A CAMPAIGN, Jiongeze Tuwavushe Salama, launched last year to fight against maternal and child mortality in the country needs to be emphasised. We say this because it is important for both the health of mother and child.
The campaign mobilises various stakeholders to support national efforts to reduce maternal and child mortality and improve the quality of life.
Speaking in Shinyanga Region on Monday, Vice President Samia Suluhu Hassan said with the campaign the government wanted to ensure women and newborns remained safe on health, nutrition, child and mother care at family level and availability of and access to health services. But availability of and access to health facilities, provision of health services and medicine is not enough. Better utilisation of those facilities and services is equally needed.
In light of this, we see the relevance of the campaign to the health of mother and child. What is still needed though is to ensure it reaches rural areas. With the improvement of health services from village to national level, there is also improvement in the general provision of health services in the country.
This is due to the fact that more health services have been set up in various parts of the country, roads have been improved to ease transport to and from health facilities and with the government’s emphasis on science subjects in schools and the introduction of health insurance cover for all, obviously there will be further improvement in the provision of and access to health services.
This is because people, who used to die due lack of the wherewithal to take care of themselves or their family members won’t have this problem anymore if the government starts implementing the health insurance scheme for all.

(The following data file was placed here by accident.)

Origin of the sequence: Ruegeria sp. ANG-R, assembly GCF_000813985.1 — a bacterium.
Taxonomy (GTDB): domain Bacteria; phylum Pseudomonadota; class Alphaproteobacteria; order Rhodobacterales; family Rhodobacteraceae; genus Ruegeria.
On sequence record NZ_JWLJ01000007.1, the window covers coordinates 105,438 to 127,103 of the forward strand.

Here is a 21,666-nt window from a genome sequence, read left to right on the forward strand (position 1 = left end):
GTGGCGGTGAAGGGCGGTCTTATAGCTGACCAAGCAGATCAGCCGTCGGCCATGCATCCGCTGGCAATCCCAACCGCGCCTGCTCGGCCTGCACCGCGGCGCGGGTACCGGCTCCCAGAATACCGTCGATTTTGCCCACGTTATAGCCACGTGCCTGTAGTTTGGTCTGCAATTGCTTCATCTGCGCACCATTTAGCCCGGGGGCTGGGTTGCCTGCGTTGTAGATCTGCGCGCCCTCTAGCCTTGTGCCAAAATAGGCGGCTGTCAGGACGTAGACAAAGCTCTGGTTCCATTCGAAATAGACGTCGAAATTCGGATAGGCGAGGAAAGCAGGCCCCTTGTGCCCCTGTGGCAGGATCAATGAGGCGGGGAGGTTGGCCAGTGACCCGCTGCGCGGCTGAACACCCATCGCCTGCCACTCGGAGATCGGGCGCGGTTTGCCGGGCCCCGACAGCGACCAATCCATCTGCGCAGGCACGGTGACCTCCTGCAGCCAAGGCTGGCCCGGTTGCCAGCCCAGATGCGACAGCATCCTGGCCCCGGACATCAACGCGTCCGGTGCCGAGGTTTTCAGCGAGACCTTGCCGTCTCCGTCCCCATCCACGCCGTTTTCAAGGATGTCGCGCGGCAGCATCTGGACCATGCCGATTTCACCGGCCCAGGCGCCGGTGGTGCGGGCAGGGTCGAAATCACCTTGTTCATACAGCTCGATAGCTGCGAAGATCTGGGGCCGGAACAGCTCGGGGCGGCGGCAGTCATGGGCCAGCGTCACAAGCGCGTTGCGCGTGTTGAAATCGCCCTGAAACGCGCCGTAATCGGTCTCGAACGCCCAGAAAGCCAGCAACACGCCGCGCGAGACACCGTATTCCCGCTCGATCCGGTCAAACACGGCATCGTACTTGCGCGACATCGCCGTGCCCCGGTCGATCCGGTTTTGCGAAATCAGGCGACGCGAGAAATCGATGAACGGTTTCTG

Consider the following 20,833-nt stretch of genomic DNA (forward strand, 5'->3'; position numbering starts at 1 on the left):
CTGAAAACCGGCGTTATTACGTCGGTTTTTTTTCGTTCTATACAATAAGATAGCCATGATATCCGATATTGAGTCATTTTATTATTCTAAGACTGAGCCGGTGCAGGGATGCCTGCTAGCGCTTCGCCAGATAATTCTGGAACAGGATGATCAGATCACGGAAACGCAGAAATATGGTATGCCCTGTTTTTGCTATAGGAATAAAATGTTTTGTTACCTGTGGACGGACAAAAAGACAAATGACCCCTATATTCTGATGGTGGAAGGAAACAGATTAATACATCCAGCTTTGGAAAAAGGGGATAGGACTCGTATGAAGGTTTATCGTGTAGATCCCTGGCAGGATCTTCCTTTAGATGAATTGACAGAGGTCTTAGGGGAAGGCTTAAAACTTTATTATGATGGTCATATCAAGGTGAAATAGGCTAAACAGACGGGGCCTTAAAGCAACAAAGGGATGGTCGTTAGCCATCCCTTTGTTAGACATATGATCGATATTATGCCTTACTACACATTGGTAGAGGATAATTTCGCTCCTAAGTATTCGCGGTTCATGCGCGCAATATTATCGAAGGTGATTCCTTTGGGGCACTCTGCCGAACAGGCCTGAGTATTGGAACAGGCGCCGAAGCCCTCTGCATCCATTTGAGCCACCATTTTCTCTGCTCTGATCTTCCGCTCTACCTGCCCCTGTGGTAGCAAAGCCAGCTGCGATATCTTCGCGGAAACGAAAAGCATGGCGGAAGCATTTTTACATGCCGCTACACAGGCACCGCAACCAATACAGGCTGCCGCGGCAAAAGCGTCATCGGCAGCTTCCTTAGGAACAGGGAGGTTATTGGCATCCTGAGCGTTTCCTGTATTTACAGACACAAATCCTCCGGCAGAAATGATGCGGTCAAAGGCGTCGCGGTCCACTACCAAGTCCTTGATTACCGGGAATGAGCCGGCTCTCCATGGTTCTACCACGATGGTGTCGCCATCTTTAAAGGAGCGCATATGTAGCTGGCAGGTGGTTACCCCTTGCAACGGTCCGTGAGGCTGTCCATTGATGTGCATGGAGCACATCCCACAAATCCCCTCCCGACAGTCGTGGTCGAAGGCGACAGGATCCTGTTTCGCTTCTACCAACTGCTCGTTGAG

Thus, we see in the future adequate medical practitioners and specialists in various medical fields. But we may have all these and still have a high rate of maternal and child mortality.
What is needed is to increase public awareness so that every Tanzanian sees the importance of improving one’s quality of life by drinking clean and safe water and eating balanced healthy diets, going for regular medical checkups and following government health programmes launched in accordance with arising health needs.
The World Health Organisation (WHO) says that the high number of maternal deaths in some parts of the world reflects inequities in access to health services and highlights the gap between the rich and poor.
It says the major complications that account for nearly 75 per cent of all maternal deaths are severe bleeding (mostly bleeding after childbirth), infections (usually after childbirth), high blood pressure during pregnancy (pre-eclampsia and eclampsia), complications from delivery and unsafe abortion.
We are sure that improvement in health infrastructure will not only translate into improved health services, but also in better utilisation of those health facilities and services.